#80 November 19, 2019
Catch all the news (and there is a lot of it!) from KubeCon NA 2019 in this week’s show. We then talk to Vicki Cheung, the conference co-chair, and an Engineering Manager running Kubernetes infrastructure at Lyft.
Do you have something cool to share? Some questions? Let us know:
CRAIG BOX: Hi, and welcome to the Kubernetes Podcast from Google. I'm Craig Box.
ADAM GLICK: And I'm Adam Glick.
ADAM GLICK: Well, it's great to be here in San Diego and actually to be here in person.
CRAIG BOX: Yes, it's one of those rare occasions where we are both in the same room talking to one another.
ADAM GLICK: It is going to be quite a busy week. Pretty excited for the start of KubeCon, which has kicked off today. And we have a ton of news to cover.
CRAIG BOX: Let's get straight into it.
ADAM GLICK: Docker shook the container industry this week by announcing that it was retooling as a developer company and selling its enterprise software business. First, Mirantis announced the acquisition of Docker's enterprise business, including 750 customers and 300 engineers for an undisclosed sum.
Docker then followed by announcing a $35 million cash injection, a renewed focus on Docker Desktop and Docker Hub, and a new CEO, the previous Chief Product Officer Scott Johnson. Mirantis also announced a beta release of their Kubernetes-as-a-Service offering, called Mirantis KaaS. That's with a K. The new offering covers bare-metal, edge, on-prem, public and private clouds.
CRAIG BOX: Google Cloud made a number of announcements relating to GKE this week. Preemptible VM nodes, vertical pod autoscaling, and node order provisioning are all now GA, a potent combination for running Batch workloads. To that end, a preview of Batch on GKE brings the functionality and familiarity of a traditional Batch job scheduler to Kubernetes, freeing applications from the limitations of fixed-size clusters by dynamically allocating resources.
Also launched in beta was surge upgrades, a facility to allow adding extra nodes faster during cluster upgrades. Google says surge upgrades will reduce disruption to customer workloads and can drastically reduce the time it takes to upgrade a large node pool. Announcements about Google Cloud's Anthos are being made at Next UK later this week.
ADAM GLICK: Cloud Run, a fully managed Knative service from Google Cloud, is now GA. It comes in two flavors. Google Cloud Run is a serverless execution environment that lets you run stateless containers without worrying about the infrastructure. Cloud Run for Anthos lets you deploy those same applications into a private Anthos GKE cluster, running either on-prem or in JCP. You can also take these applications and run them on any Knative service of your own choosing.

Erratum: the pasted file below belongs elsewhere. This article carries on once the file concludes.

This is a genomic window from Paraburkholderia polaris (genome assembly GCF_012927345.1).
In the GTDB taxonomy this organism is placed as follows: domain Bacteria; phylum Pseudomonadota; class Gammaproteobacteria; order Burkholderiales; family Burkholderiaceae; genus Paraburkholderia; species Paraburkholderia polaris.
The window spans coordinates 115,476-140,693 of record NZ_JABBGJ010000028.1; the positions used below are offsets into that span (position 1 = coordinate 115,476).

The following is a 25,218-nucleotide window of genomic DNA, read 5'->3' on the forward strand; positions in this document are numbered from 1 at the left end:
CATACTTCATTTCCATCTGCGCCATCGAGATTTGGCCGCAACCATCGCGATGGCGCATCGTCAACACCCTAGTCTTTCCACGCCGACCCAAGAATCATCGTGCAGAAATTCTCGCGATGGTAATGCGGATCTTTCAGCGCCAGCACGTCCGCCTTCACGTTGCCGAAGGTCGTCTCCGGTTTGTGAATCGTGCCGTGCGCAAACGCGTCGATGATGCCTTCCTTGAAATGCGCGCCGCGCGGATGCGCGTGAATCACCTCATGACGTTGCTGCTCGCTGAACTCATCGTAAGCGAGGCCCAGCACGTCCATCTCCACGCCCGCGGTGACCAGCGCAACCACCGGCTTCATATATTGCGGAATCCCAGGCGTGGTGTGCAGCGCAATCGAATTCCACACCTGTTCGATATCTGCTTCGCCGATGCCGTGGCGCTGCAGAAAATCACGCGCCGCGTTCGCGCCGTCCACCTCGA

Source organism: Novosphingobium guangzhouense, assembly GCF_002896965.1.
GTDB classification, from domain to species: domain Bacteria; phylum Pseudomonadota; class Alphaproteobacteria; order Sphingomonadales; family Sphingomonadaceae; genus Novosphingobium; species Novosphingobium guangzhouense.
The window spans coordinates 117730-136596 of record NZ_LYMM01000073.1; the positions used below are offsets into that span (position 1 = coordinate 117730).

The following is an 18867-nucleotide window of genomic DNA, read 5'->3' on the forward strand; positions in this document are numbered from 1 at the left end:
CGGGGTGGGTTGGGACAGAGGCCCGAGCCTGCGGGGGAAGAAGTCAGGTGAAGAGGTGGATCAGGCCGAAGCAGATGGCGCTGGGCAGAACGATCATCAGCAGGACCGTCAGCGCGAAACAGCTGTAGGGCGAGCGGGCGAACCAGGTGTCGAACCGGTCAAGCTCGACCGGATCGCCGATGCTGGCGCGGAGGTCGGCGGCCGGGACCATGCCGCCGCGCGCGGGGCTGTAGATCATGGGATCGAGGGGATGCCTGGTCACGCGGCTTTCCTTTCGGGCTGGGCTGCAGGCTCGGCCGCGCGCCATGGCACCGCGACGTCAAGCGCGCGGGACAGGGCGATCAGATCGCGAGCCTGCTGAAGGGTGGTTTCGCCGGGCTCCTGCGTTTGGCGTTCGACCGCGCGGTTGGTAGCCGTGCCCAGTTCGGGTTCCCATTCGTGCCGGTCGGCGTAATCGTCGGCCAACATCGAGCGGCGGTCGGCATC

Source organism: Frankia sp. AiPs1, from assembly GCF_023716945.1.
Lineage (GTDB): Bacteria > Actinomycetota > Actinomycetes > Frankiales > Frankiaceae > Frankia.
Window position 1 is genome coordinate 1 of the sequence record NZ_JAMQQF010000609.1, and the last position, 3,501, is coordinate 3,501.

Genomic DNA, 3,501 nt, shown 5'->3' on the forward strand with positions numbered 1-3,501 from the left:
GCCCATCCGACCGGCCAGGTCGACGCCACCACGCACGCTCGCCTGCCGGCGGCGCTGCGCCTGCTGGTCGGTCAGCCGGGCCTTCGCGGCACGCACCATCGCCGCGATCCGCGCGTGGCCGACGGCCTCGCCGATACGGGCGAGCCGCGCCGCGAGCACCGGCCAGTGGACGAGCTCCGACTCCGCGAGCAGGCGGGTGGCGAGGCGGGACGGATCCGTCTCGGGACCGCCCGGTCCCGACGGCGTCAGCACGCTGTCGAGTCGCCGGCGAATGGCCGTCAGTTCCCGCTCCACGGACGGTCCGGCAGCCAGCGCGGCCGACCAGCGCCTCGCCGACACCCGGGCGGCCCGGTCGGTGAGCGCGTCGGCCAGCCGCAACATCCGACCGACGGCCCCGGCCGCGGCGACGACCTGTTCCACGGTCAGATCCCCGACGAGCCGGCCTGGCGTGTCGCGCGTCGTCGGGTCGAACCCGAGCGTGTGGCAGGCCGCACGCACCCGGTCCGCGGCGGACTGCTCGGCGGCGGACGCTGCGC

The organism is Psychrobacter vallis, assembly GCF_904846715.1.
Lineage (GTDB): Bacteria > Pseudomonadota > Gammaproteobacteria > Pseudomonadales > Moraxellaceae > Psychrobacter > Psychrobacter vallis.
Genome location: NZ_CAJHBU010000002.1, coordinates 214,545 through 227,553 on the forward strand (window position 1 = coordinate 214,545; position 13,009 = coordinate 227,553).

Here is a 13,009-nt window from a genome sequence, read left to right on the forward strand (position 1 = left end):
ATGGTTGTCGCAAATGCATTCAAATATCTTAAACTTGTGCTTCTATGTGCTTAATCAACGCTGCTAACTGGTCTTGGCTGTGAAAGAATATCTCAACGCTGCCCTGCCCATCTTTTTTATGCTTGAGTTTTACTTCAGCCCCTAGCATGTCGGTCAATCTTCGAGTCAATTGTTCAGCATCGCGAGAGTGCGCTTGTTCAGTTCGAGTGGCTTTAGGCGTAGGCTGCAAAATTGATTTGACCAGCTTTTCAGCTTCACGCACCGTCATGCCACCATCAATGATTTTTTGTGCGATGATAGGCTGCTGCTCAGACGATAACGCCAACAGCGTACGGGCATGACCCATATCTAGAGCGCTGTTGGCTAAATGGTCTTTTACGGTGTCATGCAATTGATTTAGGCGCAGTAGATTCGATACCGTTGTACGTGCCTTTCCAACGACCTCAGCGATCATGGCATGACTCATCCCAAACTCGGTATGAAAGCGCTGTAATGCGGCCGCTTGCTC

CRAIG BOX: Microsoft made a number of announcements in the last week. The open-source AKS engine tool, for deploying unmanaged Kubernetes, is getting preview support for deploying pods to secure enclaves, such as those provided by Intel SGX. Microsoft said that this feature may eventually be added to managed AKS, if it proves popular.
The Azure Container Registry has added repository scope permissions. And the Kubernetes event-driven autoscaling project has hit 1.0. Finally, Microsoft announced GitHub Actions support for publishing CNAB bundles and a CNAB operator, that runs Kubernetes clusters to pull down and deploy those bundles from a repository. You can learn about CNAB in episode 61.
ADAM GLICK: The Helm team has announced the long-awaited stable release of Helm 3. Helm is a package manager for Kubernetes, and Version 3 removes the Tiller component, which previously ran as root in the cluster. Other enhancements in the release include a new Go SDK and experimental support for OCI distribution images.
CRAIG BOX: The Istio team has announced the release of Istio 1.4, the latest quarterly release. Version 1.4 continues improving the Istio user experience, with a focus on simplification. There are also new features that improve the performance and experience of running Istio. GitHub this week announced that Istio was in the top five fastest-growing open-source projects hosted on that site and the highest-ranked cloud-native project in that category.
ADAM GLICK: If you're using Container Storage Interface drivers, be aware there has been a security release that impacts most versions of the sidecars bundled with those drivers. The vulnerabilities are medium severity and can result in unauthorized volume data access or mutation when using the volume snapshot, cloning, or resizing features in Kubernetes. Upgrading your CSI drivers to the fixed sidecars is recommended.
CRAIG BOX: Red Hat announced the Quay container registry, started in 2013 and acquired with their CoreOS acquisition in January 2018, has been open sourced. The new project, Quay, with a Q and an odd pronunciation, will be the open-source upstream of both Red Hat's commercial Quay product and the public registry, quay.io. The project also includes the Clear security scanner.
Red Hat also announced version two of CodeReady workspaces, their Kubernetes-based IDE for OpenShift. V2 adds air-gapped installation, shareable developer workspaces, support for VS Code Extensions, and an updated desktop-like UI.